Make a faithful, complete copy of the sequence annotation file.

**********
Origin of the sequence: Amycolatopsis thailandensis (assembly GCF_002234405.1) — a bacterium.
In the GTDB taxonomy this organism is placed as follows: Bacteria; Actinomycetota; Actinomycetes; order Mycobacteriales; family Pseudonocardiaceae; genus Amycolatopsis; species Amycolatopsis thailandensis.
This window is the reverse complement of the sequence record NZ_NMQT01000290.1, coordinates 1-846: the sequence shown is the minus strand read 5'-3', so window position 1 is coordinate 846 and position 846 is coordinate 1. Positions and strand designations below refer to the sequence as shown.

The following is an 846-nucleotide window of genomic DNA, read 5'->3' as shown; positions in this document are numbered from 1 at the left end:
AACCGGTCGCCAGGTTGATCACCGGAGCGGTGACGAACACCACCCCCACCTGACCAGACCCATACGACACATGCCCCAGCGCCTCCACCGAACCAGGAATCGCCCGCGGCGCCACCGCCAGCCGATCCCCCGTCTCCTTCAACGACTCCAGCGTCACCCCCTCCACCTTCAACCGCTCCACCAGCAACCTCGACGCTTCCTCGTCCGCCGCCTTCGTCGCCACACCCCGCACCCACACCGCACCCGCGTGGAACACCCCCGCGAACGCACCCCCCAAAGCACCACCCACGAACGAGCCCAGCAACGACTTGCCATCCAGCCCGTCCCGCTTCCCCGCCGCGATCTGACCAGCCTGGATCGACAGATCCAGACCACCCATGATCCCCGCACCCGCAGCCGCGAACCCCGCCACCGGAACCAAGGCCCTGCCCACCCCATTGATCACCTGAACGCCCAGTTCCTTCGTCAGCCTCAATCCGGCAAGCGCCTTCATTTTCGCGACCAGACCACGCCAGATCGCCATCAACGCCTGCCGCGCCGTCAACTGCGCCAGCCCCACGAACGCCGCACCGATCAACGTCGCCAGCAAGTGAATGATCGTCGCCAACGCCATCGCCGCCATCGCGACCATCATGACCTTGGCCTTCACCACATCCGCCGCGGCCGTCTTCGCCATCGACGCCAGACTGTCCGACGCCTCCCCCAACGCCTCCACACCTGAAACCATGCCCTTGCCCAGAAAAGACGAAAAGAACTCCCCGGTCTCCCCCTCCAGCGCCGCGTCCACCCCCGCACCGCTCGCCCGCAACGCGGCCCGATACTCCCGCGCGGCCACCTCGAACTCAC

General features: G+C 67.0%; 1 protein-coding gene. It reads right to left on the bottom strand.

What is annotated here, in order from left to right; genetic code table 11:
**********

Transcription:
Origin of the sequence: Amycolatopsis thailandensis (assembly GCF_002234405.1) — a bacterium.
In the GTDB taxonomy this organism is placed as follows: Bacteria; Actinomycetota; Actinomycetes; order Mycobacteriales; family Pseudonocardiaceae; genus Amycolatopsis; species Amycolatopsis thailandensis.
This window is the reverse complement of the sequence record NZ_NMQT01000290.1, coordinates 1-846: the sequence shown is the minus strand read 5'-3', so window position 1 is coordinate 846 and position 846 is coordinate 1. Positions and strand designations below refer to the sequence as shown.

The following is an 846-nucleotide window of genomic DNA, read 5'->3' as shown; positions in this document are numbered from 1 at the left end:
AACCGGTCGCCAGGTTGATCACCGGAGCGGTGACGAACACCACCCCCACCTGACCAGACCCATACGACACATGCCCCAGCGCCTCCACCGAACCAGGAATCGCCCGCGGCGCCACCGCCAGCCGATCCCCCGTCTCCTTCAACGACTCCAGCGTCACCCCCTCCACCTTCAACCGCTCCACCAGCAACCTCGACGCTTCCTCGTCCGCCGCCTTCGTCGCCACACCCCGCACCCACACCGCACCCGCGTGGAACACCCCCGCGAACGCACCCCCCAAAGCACCACCCACGAACGAGCCCAGCAACGACTTGCCATCCAGCCCGTCCCGCTTCCCCGCCGCGATCTGACCAGCCTGGATCGACAGATCCAGACCACCCATGATCCCCGCACCCGCAGCCGCGAACCCCGCCACCGGAACCAAGGCCCTGCCCACCCCATTGATCACCTGAACGCCCAGTTCCTTCGTCAGCCTCAATCCGGCAAGCGCCTTCATTTTCGCGACCAGACCACGCCAGATCGCCATCAACGCCTGCCGCGCCGTCAACTGCGCCAGCCCCACGAACGCCGCACCGATCAACGTCGCCAGCAAGTGAATGATCGTCGCCAACGCCATCGCCGCCATCGCGACCATCATGACCTTGGCCTTCACCACATCCGCCGCGGCCGTCTTCGCCATCGACGCCAGACTGTCCGACGCCTCCCCCAACGCCTCCACACCTGAAACCATGCCCTTGCCCAGAAAAGACGAAAAGAACTCCCCGGTCTCCCCCTCCAGCGCCGCGTCCACCCCCGCACCGCTCGCCCGCAACGCGGCCCGATACTCCCGCGCGGCCACCTCGAACTCAC

General features: G+C 67.0%; 1 protein-coding gene. It reads right to left on the bottom strand.

What is annotated here, in order from left to right; genetic code table 11: